Using x-ray photoelectron spectroscopy to discriminate among different sorption sites of micas: With implications for heterogeneous reduction of chromate at the mica-fluid interface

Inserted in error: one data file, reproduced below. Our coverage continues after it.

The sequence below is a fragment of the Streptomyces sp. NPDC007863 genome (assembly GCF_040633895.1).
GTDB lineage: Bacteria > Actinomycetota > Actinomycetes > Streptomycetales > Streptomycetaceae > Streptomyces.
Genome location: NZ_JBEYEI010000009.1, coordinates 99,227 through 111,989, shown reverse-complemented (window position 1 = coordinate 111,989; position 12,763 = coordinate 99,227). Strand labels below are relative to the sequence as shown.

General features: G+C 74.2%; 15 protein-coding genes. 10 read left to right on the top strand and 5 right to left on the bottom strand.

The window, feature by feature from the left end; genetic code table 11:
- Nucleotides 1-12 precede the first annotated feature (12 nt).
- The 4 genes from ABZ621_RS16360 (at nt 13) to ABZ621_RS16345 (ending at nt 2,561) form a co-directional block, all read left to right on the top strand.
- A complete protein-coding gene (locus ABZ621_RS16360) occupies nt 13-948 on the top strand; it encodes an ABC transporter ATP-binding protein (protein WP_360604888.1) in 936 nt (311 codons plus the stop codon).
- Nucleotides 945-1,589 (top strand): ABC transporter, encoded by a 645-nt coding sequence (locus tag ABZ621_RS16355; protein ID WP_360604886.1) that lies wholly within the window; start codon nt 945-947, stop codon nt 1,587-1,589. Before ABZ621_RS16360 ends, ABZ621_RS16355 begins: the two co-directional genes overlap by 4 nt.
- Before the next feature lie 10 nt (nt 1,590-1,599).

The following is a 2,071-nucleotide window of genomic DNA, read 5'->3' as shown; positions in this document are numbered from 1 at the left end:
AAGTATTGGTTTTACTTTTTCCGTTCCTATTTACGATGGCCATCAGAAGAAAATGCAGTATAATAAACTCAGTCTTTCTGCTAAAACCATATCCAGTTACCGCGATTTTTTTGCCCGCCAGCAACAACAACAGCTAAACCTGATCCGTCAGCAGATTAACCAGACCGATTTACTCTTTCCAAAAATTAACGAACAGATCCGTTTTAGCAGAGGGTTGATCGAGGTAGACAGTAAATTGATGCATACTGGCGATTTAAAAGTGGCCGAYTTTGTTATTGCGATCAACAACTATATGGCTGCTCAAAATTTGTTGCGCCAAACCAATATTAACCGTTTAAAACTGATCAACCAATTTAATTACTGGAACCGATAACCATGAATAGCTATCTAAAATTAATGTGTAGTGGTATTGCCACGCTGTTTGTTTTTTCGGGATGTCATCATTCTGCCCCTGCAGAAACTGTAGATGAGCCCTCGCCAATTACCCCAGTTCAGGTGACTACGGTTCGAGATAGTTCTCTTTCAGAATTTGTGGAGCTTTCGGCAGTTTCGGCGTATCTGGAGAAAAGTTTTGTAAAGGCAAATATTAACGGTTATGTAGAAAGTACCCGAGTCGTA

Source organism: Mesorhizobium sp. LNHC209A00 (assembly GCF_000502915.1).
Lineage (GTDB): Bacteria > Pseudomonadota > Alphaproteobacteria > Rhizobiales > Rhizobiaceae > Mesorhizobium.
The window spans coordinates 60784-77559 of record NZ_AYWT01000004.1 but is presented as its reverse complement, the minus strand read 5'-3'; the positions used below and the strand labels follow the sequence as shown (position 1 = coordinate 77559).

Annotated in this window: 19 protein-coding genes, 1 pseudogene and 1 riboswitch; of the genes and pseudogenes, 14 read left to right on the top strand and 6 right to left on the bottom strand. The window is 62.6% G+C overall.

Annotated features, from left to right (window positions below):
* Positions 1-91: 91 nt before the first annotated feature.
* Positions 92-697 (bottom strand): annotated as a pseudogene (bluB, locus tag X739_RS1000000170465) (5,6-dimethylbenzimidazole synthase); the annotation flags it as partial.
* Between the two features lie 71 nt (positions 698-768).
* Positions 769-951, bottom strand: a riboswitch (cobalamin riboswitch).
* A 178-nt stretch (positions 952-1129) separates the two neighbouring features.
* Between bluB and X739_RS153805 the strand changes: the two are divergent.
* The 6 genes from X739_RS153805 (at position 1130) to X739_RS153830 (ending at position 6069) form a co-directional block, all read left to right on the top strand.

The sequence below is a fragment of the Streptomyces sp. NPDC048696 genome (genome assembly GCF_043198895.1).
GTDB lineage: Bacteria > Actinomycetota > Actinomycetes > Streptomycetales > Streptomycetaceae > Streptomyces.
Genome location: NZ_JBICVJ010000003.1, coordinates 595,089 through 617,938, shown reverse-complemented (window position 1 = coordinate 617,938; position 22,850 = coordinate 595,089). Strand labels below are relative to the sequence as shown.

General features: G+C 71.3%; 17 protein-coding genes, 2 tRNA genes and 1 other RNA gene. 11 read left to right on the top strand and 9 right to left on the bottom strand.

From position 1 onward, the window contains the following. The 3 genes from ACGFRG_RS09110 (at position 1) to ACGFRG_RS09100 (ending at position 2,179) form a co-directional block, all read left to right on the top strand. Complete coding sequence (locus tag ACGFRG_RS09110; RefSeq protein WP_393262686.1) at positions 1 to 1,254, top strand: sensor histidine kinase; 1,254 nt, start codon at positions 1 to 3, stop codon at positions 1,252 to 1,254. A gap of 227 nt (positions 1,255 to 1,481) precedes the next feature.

This contribution uses Cr2p and 3p binding energies (BEs) determined by X-ray photoelectron spectroscopy (XPS) to distinguish Cr III sorbed to different mica sorption sites. The results were used to better understand mechanisms for coupled sorption-reduction of Cr (aq)VI by ferrous micas. The research is important because 1. Cr contamination is a serious and wide spread problem associated with a variety of industries; 2. Micas are important sorbents for Cr because they are ubiquitous, sorb cations and anions over a wide range of pH, and participate in heterogeneous redox reactions via structural Fe II and Fe III; and 3. The mobility of cations sorbed by micas will depend, in part, on the dominant sorption site. Micas (two biotites, endmember phlogopite and muscovite) were reacted with Cr III solutions that contained variable concentrations of NaCl and KCl. Samples were extracted at timed intervals and mica edge orientations were analyzed by XPS. Cr (aq)III sorption was greater in Cr III-NaCl solutions relative to Cr III-KCl solutions. Cr2p and 3p BEs were bracketed by those for Cr III in the structure of silicates and in Cr III-oxyhydroxides. The BE of Cr III sorbed to micas was higher by about 0.3 eV after reaction with Cr III-NaCl solutions compared to Cr III-KCl aqueous solutions. At the experimental conditions, Na + and K + differentially block permanent charge sites but not variably charged edge sites of micas. Using the constraints inherent in our experimental design, we interpret the difference in Cr III BE between the Cr III-NaCl and Cr III-KCl experiments to reflect a change in the dominant sorption site, where high and low Cr BEs indicate Cr sorbed by the interlamellar region and variably charged functional groups at mica edges, respectively. We conclude that small BE shifts for cations sorbed to silicates can be interpreted with confidence if strict protocols are employed. Biotites were also reacted with a Cr VI-NaCl solution. Cr III BEs systematically decrease with increasing sorption-reduction of Cr VI(aq), consistent with a model of Cr III accumulation on external sorption sites during heterogeneous reduction of Cr VI at the biotite-fluid interface.